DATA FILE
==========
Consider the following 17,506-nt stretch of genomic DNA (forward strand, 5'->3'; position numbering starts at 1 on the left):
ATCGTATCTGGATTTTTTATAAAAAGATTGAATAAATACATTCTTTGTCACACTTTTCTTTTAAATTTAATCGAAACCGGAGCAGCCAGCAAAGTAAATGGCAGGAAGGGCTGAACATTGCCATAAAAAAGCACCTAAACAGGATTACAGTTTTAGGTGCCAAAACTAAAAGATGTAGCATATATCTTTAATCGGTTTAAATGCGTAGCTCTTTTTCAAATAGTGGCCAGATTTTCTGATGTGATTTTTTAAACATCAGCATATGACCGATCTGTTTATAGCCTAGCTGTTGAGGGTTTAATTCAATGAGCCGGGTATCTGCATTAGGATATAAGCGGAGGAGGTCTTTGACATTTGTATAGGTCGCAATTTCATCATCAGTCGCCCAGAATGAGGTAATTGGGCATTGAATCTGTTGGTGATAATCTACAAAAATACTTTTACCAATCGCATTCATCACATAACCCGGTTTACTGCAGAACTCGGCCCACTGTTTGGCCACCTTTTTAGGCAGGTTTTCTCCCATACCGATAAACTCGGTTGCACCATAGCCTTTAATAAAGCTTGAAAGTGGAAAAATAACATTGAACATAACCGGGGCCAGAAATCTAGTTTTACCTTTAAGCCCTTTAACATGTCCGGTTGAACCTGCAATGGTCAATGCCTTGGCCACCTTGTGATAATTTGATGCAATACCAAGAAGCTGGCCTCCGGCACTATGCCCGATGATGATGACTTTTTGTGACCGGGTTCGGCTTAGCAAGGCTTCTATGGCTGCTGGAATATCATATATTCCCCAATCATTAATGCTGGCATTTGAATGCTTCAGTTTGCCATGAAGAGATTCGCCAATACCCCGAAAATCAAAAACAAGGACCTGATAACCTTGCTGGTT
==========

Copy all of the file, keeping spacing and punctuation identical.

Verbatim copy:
Consider the following 17,506-nt stretch of genomic DNA (forward strand, 5'->3'; position numbering starts at 1 on the left):
ATCGTATCTGGATTTTTTATAAAAAGATTGAATAAATACATTCTTTGTCACACTTTTCTTTTAAATTTAATCGAAACCGGAGCAGCCAGCAAAGTAAATGGCAGGAAGGGCTGAACATTGCCATAAAAAAGCACCTAAACAGGATTACAGTTTTAGGTGCCAAAACTAAAAGATGTAGCATATATCTTTAATCGGTTTAAATGCGTAGCTCTTTTTCAAATAGTGGCCAGATTTTCTGATGTGATTTTTTAAACATCAGCATATGACCGATCTGTTTATAGCCTAGCTGTTGAGGGTTTAATTCAATGAGCCGGGTATCTGCATTAGGATATAAGCGGAGGAGGTCTTTGACATTTGTATAGGTCGCAATTTCATCATCAGTCGCCCAGAATGAGGTAATTGGGCATTGAATCTGTTGGTGATAATCTACAAAAATACTTTTACCAATCGCATTCATCACATAACCCGGTTTACTGCAGAACTCGGCCCACTGTTTGGCCACCTTTTTAGGCAGGTTTTCTCCCATACCGATAAACTCGGTTGCACCATAGCCTTTAATAAAGCTTGAAAGTGGAAAAATAACATTGAACATAACCGGGGCCAGAAATCTAGTTTTACCTTTAAGCCCTTTAACATGTCCGGTTGAACCTGCAATGGTCAATGCCTTGGCCACCTTGTGATAATTTGATGCAATACCAAGAAGCTGGCCTCCGGCACTATGCCCGATGATGATGACTTTTTGTGACCGGGTTCGGCTTAGCAAGGCTTCTATGGCTGCTGGAATATCATATATTCCCCAATCATTAATGCTGGCATTTGAATGCTTCAGTTTGCCATGAAGAGATTCGCCAATACCCCGAAAATCAAAAACAAGGACCTGATAACCTTGCTGGTT